2 occurrences in 2 dictionaries

Reference: Astronomy


The science, which treats of the heavenly bodies, was much studied in Asia in ancient times. The Chaldeans excelled in it. The Hebrews do not appear to have made great proficiency in it, though their climate and mode of life invited to the contemplation of the heavens. Revelation had taught them who created and governed all the world, Ge 1:1; 1-31, and the infinite presence of the one living and true God filled the universe, to their minks, with a glory unknown to others, Ps 19.1-14; Isa 40:26; Am 5:8. The Bible does not aim to teach the science of astronomy, but speaks of the sun, moon, and stars in the familiar language of mankind in all ages. The following heavenly bodies are alluded to particularly in Scripture: Venus, the morning star, Isa 14:12; Re 2:28; Orion, and the Pleiades, Job 9:9; 38:31; Am 5:8; the Great Bear, called "Arcturus," Job 9:9; 38:32; Draco, "the crooked serpent" Job 26:13; and Gemini, "the twins," 2Ki 23:5; Ac 28:11. The planets Jupiter and Venus were worshipped under various names, as Baal and Ahtoreth, Gad and Meni, Isa 65:11. Mercury is named as Nebo; in Isa 46:1; Saturn as Chiun, in Am 5:26; and Mars as Nergal, in 2Ki 17:30. See IDOLATRY and STARS.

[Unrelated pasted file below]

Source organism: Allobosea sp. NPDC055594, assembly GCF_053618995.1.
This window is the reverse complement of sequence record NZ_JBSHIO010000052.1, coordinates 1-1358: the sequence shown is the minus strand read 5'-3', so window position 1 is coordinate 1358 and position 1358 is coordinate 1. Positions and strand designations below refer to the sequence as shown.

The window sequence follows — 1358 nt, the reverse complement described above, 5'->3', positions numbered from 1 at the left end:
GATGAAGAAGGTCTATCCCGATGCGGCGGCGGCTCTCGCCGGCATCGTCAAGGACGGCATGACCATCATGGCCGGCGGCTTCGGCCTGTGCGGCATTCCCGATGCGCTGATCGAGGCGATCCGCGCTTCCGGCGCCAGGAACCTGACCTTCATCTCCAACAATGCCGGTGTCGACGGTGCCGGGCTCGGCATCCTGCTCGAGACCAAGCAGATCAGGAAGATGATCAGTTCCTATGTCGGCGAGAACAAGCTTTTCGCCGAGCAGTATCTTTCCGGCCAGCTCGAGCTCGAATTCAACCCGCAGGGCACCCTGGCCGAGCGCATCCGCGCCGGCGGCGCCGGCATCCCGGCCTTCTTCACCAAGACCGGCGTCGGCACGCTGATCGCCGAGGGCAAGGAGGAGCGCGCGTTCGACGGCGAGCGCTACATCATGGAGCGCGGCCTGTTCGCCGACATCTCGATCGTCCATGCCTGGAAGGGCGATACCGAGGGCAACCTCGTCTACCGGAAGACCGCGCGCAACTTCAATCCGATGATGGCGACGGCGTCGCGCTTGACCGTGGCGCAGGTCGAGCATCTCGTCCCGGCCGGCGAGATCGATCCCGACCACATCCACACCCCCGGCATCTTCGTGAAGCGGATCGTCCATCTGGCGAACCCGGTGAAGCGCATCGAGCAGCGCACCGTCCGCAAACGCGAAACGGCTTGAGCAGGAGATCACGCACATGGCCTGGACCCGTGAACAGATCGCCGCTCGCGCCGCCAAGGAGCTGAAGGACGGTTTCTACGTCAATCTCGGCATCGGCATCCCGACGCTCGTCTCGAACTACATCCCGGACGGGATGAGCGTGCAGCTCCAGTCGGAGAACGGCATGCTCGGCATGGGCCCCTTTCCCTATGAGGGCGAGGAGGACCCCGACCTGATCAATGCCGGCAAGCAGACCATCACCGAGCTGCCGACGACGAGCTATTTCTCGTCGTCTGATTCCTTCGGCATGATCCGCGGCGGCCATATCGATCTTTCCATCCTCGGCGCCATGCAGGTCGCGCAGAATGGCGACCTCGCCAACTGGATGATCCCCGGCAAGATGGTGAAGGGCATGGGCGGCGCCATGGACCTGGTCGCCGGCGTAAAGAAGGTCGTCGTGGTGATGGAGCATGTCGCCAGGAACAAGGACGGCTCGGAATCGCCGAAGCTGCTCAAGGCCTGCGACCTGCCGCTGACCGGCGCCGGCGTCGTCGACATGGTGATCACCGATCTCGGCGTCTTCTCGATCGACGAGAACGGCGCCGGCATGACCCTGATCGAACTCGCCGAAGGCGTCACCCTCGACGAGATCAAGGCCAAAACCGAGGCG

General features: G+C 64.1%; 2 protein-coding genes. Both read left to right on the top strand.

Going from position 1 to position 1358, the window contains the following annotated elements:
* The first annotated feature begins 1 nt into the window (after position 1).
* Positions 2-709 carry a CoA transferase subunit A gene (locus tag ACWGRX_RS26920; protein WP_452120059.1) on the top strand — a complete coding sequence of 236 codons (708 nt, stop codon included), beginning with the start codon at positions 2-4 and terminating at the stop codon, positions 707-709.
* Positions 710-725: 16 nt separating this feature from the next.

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The Hebrews were devout students of the wonders of the starry firmanent (Am 5:8; Ps 19). In the Book of Job, which is the oldest book of the Bible in all probability, the constellations are distinguished and named. Mention is made of the "morning star" (Re 2:28; comp. Isa 14:12), the "seven stars" and "Pleiades," "Orion," "Arcturus," the "Great Bear" (Am 5:8; Job 9:9; 38:31), "the crooked serpent," Draco (Job 26:13), the Dioscuri, or Gemini, "Castor and Pollux" (Ac 28:11). The stars were called "the host of heaven" (Isa 40:26; Jer 33:22).

The oldest divisions of time were mainly based on the observation of the movements of the heavenly bodies, the "ordinances of heaven" (Ge 1:14-18; Job 38:33; Jer 31:35; 33:25). Such observations led to the division of the year into months and the mapping out of the appearances of the stars into twelve portions, which received from the Greeks the name of the "zodiac." The word "Mazzaroth" (Job 38:32) means, as the margin notes, "the twelve signs" of the zodiac. Astronomical observations were also necessary among the Jews in order to the fixing of the proper time for sacred ceremonies, the "new moons," the "passover," etc. Many allusions are found to the display of God's wisdom and power as seen in the starry heavens (Ps 8; 19:1-6; Isa 51:6, etc.)

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